Tajikistan is expected to receive financial assistance from the European Union (EU) for implementation of the healthcare development program.  

Tajik President Emomali Rahmon in late December ordered the First Deputy Prime Minister Davlatali Said to sign a relevant agreement with the European Union.

The Ministry of Foreign Affairs reportedly undertakes to agree on the date and place of signing the mentioned agreement.  

Ms. Marilyn Josefson, Ambassador, Head of EU Delegation to Tajikistan on April 13 and 14 held meetings with Tajik Foreign Minister Sirojiddin Muhriddin, Tajik Minister of Economic Development and Trade Zavqi Zavqioda and Tajik Deputy Finance Minister Yusuf Majidi.  

Ambassador Josefson announced the mobilization of an additional EUR 48 million of EU funding to support Tajikistan in its comprehensive COVID-19 response.  The areas of support include both an immediate emergency response as well as a top-up of funding in critical areas where the EU is already providing substantive support as part of its ongoing medium to long-term program, to mitigate the socio-economic impacts. 

Besides, the International Monetary Fund (IMF) in May approved extending urgent loan to Tajikistan worth US$189.5 million to help meet the country’s balance of payments and fiscal financing needs, and the Eurasian Development Bank lent another US$50 million in November.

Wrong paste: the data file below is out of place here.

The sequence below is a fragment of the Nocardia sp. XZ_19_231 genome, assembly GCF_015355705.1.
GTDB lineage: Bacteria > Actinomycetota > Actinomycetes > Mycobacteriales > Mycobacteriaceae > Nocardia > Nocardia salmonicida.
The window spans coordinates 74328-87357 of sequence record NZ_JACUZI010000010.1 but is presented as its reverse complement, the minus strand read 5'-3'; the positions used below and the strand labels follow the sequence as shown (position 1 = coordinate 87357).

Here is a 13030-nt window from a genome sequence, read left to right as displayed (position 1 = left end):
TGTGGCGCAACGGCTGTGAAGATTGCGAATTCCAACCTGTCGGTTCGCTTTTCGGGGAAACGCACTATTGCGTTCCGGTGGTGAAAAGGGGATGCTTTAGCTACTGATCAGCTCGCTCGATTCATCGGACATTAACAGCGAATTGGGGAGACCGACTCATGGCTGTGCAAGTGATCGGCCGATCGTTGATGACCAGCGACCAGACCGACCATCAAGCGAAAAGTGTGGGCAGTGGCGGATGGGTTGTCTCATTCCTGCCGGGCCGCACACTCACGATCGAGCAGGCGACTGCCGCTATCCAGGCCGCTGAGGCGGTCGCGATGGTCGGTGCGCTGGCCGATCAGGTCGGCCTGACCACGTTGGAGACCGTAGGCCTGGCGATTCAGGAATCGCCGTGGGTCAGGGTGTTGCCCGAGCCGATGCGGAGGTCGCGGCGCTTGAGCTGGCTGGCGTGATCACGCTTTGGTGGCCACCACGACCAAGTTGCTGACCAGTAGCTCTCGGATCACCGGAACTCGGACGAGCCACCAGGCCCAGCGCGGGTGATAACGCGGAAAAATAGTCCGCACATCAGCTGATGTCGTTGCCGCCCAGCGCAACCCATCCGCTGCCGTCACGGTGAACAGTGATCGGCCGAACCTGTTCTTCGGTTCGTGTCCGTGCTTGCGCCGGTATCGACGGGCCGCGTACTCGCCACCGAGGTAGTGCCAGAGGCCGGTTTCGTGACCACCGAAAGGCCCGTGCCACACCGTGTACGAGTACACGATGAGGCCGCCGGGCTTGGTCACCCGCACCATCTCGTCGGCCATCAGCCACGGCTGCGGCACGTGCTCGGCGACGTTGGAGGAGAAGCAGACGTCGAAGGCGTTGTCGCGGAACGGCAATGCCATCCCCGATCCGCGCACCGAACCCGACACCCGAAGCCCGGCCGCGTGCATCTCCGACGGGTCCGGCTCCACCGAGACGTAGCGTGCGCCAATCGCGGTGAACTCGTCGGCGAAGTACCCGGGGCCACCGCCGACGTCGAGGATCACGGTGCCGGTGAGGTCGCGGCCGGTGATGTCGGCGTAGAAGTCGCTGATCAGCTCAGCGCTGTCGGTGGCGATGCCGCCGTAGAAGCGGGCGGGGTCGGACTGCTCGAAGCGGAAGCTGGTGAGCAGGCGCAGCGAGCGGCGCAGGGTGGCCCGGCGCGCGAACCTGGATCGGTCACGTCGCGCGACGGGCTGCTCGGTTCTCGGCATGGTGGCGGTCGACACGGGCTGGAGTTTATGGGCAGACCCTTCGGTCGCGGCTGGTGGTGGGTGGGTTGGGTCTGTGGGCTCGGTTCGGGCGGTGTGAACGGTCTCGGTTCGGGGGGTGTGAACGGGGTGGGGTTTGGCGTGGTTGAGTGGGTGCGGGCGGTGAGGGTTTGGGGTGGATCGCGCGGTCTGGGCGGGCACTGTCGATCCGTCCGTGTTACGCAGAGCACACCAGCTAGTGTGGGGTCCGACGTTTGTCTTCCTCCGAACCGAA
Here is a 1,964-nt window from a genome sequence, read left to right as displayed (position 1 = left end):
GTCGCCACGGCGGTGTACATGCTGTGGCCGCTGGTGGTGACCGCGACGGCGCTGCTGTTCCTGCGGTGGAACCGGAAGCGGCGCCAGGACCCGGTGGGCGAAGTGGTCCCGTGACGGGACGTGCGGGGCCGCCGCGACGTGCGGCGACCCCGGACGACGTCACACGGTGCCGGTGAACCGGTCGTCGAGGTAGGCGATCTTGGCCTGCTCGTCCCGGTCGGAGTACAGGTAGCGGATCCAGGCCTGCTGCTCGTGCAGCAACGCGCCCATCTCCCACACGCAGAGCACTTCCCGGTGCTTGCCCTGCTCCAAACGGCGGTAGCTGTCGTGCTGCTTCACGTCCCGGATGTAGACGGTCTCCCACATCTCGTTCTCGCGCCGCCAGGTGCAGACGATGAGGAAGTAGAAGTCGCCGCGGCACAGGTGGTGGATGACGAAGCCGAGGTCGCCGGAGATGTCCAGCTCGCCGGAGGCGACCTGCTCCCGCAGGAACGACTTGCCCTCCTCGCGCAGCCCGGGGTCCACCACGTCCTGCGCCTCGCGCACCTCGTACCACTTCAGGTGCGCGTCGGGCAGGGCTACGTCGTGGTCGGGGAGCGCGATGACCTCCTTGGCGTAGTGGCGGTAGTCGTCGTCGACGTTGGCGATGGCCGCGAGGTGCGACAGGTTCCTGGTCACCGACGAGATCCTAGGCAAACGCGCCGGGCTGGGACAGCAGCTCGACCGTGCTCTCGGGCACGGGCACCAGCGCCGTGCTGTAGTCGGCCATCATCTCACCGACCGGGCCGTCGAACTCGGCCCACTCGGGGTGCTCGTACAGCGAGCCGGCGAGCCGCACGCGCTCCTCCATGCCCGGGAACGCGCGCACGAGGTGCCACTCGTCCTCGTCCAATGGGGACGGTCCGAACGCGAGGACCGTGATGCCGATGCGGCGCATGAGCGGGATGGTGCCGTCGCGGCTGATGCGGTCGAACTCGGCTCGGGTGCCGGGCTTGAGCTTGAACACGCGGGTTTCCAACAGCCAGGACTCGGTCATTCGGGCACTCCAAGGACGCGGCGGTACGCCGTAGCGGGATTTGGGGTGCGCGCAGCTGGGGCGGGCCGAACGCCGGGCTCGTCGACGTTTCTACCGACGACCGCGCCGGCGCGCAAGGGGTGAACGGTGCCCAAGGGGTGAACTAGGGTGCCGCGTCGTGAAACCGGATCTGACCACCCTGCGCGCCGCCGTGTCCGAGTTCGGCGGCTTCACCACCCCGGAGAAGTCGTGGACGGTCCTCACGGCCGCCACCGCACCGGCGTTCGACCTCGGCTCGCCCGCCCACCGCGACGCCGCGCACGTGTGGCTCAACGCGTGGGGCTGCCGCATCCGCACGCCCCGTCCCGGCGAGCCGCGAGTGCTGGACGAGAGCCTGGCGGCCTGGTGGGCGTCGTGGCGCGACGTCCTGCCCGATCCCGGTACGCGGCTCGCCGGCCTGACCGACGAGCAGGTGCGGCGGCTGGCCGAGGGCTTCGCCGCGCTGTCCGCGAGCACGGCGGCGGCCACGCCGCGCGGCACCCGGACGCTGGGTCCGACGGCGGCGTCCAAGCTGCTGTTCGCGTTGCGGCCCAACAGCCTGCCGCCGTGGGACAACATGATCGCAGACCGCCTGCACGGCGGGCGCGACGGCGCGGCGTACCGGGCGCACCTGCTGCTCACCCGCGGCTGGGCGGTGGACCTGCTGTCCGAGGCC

Other international financial institutions, including the World Bank and the Asian Development Bank, also provided grants to Tajikistan for COVID-19 response.  

Recall, the Government of Tajikistan revised revenues and expenditures of the national budget for 2020 in June last year due to the novel coronavirus (COVID-19) pandemic.

Over the first ten months of last year, Tajikistan had spent on health care two times more than the last year’s revised budget projected for this sector.

The revised budget deficit was projected to stand at 3.1 billion somonis, which is 3.7 percent of the country’s gross domestic product (GDP), instead of the previously projected 350 million somonis (0.4 percent of GDP). 

To cover such a huge deficit, the government had to use loans and grants received from the international financial institutions as well as part of the country’s gold reserves.